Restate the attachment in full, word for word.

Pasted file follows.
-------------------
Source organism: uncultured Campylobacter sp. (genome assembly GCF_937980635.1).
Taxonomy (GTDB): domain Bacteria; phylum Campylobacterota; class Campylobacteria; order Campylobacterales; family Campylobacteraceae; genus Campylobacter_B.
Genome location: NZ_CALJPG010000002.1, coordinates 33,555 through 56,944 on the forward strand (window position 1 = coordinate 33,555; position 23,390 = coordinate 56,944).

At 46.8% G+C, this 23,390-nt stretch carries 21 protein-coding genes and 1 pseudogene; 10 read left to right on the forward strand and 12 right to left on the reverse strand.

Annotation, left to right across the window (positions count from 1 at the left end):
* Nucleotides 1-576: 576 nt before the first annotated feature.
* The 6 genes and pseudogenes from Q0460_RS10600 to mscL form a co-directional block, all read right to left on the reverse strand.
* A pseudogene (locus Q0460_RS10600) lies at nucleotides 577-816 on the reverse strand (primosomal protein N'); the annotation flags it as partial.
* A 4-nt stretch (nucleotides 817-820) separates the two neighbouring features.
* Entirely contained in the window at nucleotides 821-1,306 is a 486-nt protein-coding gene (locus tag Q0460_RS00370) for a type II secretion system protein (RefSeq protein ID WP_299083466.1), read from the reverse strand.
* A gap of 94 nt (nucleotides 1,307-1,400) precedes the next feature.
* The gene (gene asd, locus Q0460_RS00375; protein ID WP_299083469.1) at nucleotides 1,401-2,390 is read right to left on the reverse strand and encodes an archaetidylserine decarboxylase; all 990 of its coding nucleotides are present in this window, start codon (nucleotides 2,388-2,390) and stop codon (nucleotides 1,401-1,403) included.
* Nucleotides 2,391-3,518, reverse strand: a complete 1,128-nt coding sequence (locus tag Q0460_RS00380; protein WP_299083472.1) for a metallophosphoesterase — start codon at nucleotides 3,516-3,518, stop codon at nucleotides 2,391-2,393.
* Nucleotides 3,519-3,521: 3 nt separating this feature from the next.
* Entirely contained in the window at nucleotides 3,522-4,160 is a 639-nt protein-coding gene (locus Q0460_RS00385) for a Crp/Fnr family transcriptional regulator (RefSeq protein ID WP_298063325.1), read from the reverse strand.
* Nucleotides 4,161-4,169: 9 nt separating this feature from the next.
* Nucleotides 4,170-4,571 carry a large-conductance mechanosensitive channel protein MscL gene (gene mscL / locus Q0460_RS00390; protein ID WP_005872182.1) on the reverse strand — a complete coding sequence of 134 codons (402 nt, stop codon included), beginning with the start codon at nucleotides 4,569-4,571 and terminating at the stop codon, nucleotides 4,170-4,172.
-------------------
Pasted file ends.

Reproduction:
Source organism: uncultured Campylobacter sp. (genome assembly GCF_937980635.1).
Taxonomy (GTDB): domain Bacteria; phylum Campylobacterota; class Campylobacteria; order Campylobacterales; family Campylobacteraceae; genus Campylobacter_B.
Genome location: NZ_CALJPG010000002.1, coordinates 33,555 through 56,944 on the forward strand (window position 1 = coordinate 33,555; position 23,390 = coordinate 56,944).

At 46.8% G+C, this 23,390-nt stretch carries 21 protein-coding genes and 1 pseudogene; 10 read left to right on the forward strand and 12 right to left on the reverse strand.

Annotation, left to right across the window (positions count from 1 at the left end):
* Nucleotides 1-576: 576 nt before the first annotated feature.
* The 6 genes and pseudogenes from Q0460_RS10600 to mscL form a co-directional block, all read right to left on the reverse strand.
* A pseudogene (locus Q0460_RS10600) lies at nucleotides 577-816 on the reverse strand (primosomal protein N'); the annotation flags it as partial.
* A 4-nt stretch (nucleotides 817-820) separates the two neighbouring features.
* Entirely contained in the window at nucleotides 821-1,306 is a 486-nt protein-coding gene (locus tag Q0460_RS00370) for a type II secretion system protein (RefSeq protein ID WP_299083466.1), read from the reverse strand.
* A gap of 94 nt (nucleotides 1,307-1,400) precedes the next feature.
* The gene (gene asd, locus Q0460_RS00375; protein ID WP_299083469.1) at nucleotides 1,401-2,390 is read right to left on the reverse strand and encodes an archaetidylserine decarboxylase; all 990 of its coding nucleotides are present in this window, start codon (nucleotides 2,388-2,390) and stop codon (nucleotides 1,401-1,403) included.
* Nucleotides 2,391-3,518, reverse strand: a complete 1,128-nt coding sequence (locus tag Q0460_RS00380; protein WP_299083472.1) for a metallophosphoesterase — start codon at nucleotides 3,516-3,518, stop codon at nucleotides 2,391-2,393.
* Nucleotides 3,519-3,521: 3 nt separating this feature from the next.
* Entirely contained in the window at nucleotides 3,522-4,160 is a 639-nt protein-coding gene (locus Q0460_RS00385) for a Crp/Fnr family transcriptional regulator (RefSeq protein ID WP_298063325.1), read from the reverse strand.
* Nucleotides 4,161-4,169: 9 nt separating this feature from the next.
* Nucleotides 4,170-4,571 carry a large-conductance mechanosensitive channel protein MscL gene (gene mscL / locus Q0460_RS00390; protein ID WP_005872182.1) on the reverse strand — a complete coding sequence of 134 codons (402 nt, stop codon included), beginning with the start codon at nucleotides 4,569-4,571 and terminating at the stop codon, nucleotides 4,170-4,172.